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Samsung Fold Disaster Extends to 60% Q1 Profit Drop for Nightmare 2019

Samsung Fold Disaster Extends to 60% Q1 Profit Drop for Nightmare 2019


Samsung cannot afford to release another poorly-designed product after 2016’s Samsung Note 7 disaster. | AP Photo/Kelvin Chan

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By Following a shock 60 percent drop in profits by Samsung Electronics as reported by FT, woes for the South Korean technology giant continued as the Samsung Galaxy Fold, a $2,000 device released to the market this month, demonstrated serious problems in a scandal that’s been dubbed #peelgate.

After one day of use…

— Steve Kovach (@stevekovach) April 17, 2019

Is 2019 a Write-Off for Samsung?

Not quite. Samsung Group, the biggest conglomerate in South Korea, represents some of the largest companies in virtually every imaginable sector such as insurance, car manufacturing, credit card, biologics, display manufacturing, and financial services.

As such, when Samsung disclosed that its operating profit fell 60 percent in the first quarter of 2019, which surprised many investors, the stock price of Samsung only fell by around 3.5 percent.

But, the public image of Samsung as the leader in smartphone innovation is highly likely to deteriorate after #peelgate, a scandal that may affect the performance of Samsung Electronics throughout 2019, despite the technological breakthrough made by the company.

#Peelgate: Samsung’s Nightmare

For Samsung, the launch of Galaxy Fold, a device that has been highly anticipated since 2018 as a true breakthrough in smartphone development, was a big deal.

Although Huawei stole some of the allure of Samsung when it released its own foldable device, reported problems in the folding technology of Huawei’s decide further fueled the demand for and interest in the Galaxy Fold.

However, as reported by publications including The WSJ after receiving review units from Samsung, the Galaxy Fold posed some serious problems for users.

PSA: There’s a layer that appears to be a screen protector on the Galaxy Fold’s display. It’s NOT a screen protector. Do NOT remove it.

I got this far peeling it off before the display spazzed and blacked out. Started over with a replacement.

— Marques Brownlee (@MKBHD) April 17, 2019

As soon as the protective layer of the device, which users could mistakenly consider it as a normal screen protector, was removed, the device began to show signs of a malfunction.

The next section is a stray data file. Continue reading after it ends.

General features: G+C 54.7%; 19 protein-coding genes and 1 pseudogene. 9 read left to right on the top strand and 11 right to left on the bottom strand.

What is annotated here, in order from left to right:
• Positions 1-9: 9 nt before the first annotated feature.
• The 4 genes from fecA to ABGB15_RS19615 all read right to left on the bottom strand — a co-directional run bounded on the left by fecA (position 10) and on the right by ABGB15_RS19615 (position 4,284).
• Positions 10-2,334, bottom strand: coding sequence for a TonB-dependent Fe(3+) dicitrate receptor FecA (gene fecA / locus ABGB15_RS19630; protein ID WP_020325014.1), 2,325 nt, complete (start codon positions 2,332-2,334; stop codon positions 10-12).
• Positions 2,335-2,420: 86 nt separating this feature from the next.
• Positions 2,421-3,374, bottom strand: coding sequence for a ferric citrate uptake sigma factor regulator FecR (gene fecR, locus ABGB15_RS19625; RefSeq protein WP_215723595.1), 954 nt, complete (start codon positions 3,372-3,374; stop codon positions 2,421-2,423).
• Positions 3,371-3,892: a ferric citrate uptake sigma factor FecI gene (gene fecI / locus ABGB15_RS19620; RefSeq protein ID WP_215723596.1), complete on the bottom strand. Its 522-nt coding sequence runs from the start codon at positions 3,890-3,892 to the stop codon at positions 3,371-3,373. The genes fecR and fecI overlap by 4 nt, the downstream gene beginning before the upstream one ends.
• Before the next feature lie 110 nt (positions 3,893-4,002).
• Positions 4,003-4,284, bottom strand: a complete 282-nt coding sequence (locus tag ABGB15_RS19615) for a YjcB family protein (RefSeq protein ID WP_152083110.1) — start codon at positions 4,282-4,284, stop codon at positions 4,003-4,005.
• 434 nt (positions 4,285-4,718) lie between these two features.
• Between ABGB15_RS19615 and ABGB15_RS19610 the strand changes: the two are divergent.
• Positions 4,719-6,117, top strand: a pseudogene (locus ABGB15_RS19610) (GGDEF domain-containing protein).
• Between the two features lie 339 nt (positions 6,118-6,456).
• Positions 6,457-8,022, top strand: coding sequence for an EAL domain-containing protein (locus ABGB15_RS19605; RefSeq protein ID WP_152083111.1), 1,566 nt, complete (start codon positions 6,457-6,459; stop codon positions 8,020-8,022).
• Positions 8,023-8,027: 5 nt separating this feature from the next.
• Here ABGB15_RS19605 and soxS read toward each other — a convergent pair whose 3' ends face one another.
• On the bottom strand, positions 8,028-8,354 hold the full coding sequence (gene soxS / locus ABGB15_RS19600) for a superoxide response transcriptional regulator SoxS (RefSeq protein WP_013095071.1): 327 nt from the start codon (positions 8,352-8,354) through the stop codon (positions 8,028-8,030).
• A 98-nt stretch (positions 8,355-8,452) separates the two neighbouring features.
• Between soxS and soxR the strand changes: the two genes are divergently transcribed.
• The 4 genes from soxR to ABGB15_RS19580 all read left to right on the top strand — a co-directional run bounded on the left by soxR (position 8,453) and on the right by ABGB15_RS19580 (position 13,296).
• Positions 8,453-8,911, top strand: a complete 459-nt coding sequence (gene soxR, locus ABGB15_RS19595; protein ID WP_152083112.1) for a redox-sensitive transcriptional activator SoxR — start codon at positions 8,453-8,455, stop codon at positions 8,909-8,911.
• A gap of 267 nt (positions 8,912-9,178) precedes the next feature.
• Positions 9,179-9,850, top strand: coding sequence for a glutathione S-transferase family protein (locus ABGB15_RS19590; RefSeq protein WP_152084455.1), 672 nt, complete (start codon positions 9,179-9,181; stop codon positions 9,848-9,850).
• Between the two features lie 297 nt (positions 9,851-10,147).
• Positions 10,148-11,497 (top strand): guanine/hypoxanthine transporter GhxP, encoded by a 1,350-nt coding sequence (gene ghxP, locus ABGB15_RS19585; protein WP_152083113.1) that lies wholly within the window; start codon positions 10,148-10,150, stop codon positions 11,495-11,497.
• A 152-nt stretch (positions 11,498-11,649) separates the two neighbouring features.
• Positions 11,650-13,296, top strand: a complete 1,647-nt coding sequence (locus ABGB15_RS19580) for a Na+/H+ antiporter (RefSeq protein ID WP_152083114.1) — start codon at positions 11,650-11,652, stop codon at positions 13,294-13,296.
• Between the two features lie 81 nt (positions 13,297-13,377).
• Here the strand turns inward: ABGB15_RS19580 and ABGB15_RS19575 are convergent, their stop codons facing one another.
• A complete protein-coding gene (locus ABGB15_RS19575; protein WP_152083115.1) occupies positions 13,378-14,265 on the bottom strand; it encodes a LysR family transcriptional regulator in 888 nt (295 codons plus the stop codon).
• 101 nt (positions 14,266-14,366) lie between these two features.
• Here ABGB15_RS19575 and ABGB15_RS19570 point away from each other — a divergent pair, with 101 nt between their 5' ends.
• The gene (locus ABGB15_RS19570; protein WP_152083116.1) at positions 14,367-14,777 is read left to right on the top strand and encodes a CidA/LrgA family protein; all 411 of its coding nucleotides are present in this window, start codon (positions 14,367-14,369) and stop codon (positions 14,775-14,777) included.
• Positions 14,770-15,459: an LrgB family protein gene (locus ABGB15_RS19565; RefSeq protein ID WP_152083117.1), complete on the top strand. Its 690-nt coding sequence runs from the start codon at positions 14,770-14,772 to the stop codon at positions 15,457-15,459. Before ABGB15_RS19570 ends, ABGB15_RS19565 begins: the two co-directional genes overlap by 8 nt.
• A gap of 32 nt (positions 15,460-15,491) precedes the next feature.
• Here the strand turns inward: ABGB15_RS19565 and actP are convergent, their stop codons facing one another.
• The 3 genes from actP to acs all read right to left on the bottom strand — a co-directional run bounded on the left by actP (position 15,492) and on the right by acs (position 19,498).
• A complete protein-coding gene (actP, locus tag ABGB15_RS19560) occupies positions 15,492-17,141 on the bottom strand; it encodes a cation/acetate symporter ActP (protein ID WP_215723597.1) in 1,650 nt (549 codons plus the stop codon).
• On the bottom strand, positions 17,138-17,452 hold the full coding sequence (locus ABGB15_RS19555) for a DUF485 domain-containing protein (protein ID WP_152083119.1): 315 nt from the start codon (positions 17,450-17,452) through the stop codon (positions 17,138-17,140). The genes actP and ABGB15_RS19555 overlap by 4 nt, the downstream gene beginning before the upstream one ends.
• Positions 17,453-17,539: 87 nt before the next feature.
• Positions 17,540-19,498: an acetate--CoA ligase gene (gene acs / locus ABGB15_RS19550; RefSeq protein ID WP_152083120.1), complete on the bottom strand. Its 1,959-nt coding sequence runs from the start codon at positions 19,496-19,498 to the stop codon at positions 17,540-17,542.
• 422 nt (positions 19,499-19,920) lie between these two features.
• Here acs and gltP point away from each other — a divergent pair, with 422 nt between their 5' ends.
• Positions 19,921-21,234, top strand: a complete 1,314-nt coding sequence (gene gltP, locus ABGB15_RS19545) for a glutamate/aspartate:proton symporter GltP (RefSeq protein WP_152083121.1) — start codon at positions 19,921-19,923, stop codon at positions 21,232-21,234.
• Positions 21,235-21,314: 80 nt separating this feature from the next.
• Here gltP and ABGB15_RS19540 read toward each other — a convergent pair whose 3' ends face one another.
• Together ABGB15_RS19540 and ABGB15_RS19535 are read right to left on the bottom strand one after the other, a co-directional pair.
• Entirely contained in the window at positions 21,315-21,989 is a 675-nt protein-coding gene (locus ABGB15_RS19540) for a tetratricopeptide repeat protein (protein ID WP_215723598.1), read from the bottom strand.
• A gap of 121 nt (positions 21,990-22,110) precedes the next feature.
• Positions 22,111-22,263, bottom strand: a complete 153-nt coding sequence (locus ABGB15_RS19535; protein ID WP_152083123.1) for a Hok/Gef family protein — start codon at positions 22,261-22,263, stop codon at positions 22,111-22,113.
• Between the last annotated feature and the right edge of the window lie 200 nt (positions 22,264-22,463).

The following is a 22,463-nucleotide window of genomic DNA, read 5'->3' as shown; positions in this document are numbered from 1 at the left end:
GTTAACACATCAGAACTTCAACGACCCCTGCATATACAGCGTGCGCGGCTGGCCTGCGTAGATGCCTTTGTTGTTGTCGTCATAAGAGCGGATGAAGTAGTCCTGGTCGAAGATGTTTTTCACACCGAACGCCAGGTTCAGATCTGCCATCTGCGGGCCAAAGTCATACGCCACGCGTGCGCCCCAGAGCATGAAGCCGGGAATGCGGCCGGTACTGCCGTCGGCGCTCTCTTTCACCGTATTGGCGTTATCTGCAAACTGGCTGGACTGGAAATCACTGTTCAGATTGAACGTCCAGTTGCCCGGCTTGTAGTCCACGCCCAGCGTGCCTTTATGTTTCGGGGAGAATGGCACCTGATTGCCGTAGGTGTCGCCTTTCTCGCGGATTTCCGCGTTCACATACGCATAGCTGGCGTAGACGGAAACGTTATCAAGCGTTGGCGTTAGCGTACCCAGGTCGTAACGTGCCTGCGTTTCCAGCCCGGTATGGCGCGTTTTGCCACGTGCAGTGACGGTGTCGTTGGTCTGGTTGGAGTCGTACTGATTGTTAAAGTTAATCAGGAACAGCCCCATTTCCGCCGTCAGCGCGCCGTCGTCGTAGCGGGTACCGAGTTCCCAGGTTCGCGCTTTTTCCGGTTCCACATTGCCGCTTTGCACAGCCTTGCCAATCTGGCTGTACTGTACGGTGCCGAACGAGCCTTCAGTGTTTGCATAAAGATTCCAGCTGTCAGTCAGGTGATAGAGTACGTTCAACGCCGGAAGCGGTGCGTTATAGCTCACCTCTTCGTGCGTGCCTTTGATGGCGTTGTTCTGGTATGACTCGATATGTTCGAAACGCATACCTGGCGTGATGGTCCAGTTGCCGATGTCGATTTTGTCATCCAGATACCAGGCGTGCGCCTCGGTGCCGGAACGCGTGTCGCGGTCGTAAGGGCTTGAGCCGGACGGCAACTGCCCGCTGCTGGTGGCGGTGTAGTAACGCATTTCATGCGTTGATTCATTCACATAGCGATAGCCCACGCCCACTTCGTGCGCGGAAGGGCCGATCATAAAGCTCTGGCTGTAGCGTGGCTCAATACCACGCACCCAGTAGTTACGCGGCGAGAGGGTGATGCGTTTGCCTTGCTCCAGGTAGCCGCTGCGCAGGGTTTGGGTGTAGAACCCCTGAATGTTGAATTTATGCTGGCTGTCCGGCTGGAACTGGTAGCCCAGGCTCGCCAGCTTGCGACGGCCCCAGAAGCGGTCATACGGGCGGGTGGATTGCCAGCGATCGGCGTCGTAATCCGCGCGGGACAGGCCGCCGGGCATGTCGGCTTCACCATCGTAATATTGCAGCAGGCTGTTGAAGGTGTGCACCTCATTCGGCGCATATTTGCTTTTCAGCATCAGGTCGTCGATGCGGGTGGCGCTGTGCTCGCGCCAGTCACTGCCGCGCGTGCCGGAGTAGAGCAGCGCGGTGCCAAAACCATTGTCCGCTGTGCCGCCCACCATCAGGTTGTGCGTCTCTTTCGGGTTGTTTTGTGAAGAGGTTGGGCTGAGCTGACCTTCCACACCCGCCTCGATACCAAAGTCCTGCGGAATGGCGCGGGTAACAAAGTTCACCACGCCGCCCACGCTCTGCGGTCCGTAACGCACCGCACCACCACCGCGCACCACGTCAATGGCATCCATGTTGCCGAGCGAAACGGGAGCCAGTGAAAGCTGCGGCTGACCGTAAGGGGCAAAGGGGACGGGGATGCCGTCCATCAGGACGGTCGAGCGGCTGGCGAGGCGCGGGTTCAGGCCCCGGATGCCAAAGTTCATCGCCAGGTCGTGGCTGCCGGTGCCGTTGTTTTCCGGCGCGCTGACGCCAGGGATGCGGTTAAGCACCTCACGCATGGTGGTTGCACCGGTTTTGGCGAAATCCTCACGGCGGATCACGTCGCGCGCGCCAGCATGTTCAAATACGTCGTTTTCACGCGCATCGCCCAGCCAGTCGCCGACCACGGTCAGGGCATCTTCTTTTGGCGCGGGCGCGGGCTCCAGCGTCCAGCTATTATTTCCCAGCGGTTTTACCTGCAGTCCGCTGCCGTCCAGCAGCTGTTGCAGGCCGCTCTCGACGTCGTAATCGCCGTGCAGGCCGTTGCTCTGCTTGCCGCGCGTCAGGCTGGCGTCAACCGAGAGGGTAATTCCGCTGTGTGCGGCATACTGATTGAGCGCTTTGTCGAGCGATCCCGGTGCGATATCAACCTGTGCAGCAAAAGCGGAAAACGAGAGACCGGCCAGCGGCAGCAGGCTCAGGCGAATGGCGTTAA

“The protective layer is part of the display structure designed to protect the screen from unintended scratches. The main display of the Galaxy Fold is made with a new, advanced polymer layer and adhesive that is flexible and tough enough to endure repeated folding actions. Because the main display is made with polymer, the extra protective layer is in place to guard against impact. It’s built into the display which is why it should not be removed by force,” Samsung reportedly said.

Bottom line, according to Joanna Stern, a personal technology columnist for The WSJ who reviewed the Galaxy Fold, the device was not ready to be released to the public just yet.

“It was then that I made a call, too: There’s no point in me writing a straightforward review of a product that’s so clearly not ready. I wasn’t going to recommend the phone—but now I’m concerned that it is even coming to market. At the very least, Samsung owes its customers more explanation. Are we beta-testing a prototype here?” asked Stern.

Plateauing Smartphone Development

Smartphone innovation has plateaued since 2018 and major phone makers like Apple have struggled in key markets such as China wherein competitors with more affordable devices have started to take away the market that was once dominated by Samsung and Apple.

For Samsung, the release of the Galaxy Fold could have been a strong statement to competing smartphone manufacturers that there is enough room for smartphone technology to grow and that Samsung could compete with technology.

Samsung may still be far ahead of the pack and the public certainly seemed to be satisfied with the company’s ambitious decision to lead the market with innovation and development.

But, the timing of the #peelgate, merely weeks after an unexpectedly weak quarterly performance by Samsung Electronics, was not ideal for the phone maker and it remains to be seen whether the sales of Galaxy S10 could salvage 2019 for the company.

About The Author

Joseph Young

Hong Kong-Based Finance and Cryptocurrency Analyst. Contributing regularly to CCN and Hacked. Providing unique insights into the crypto and fintech space since 2012.

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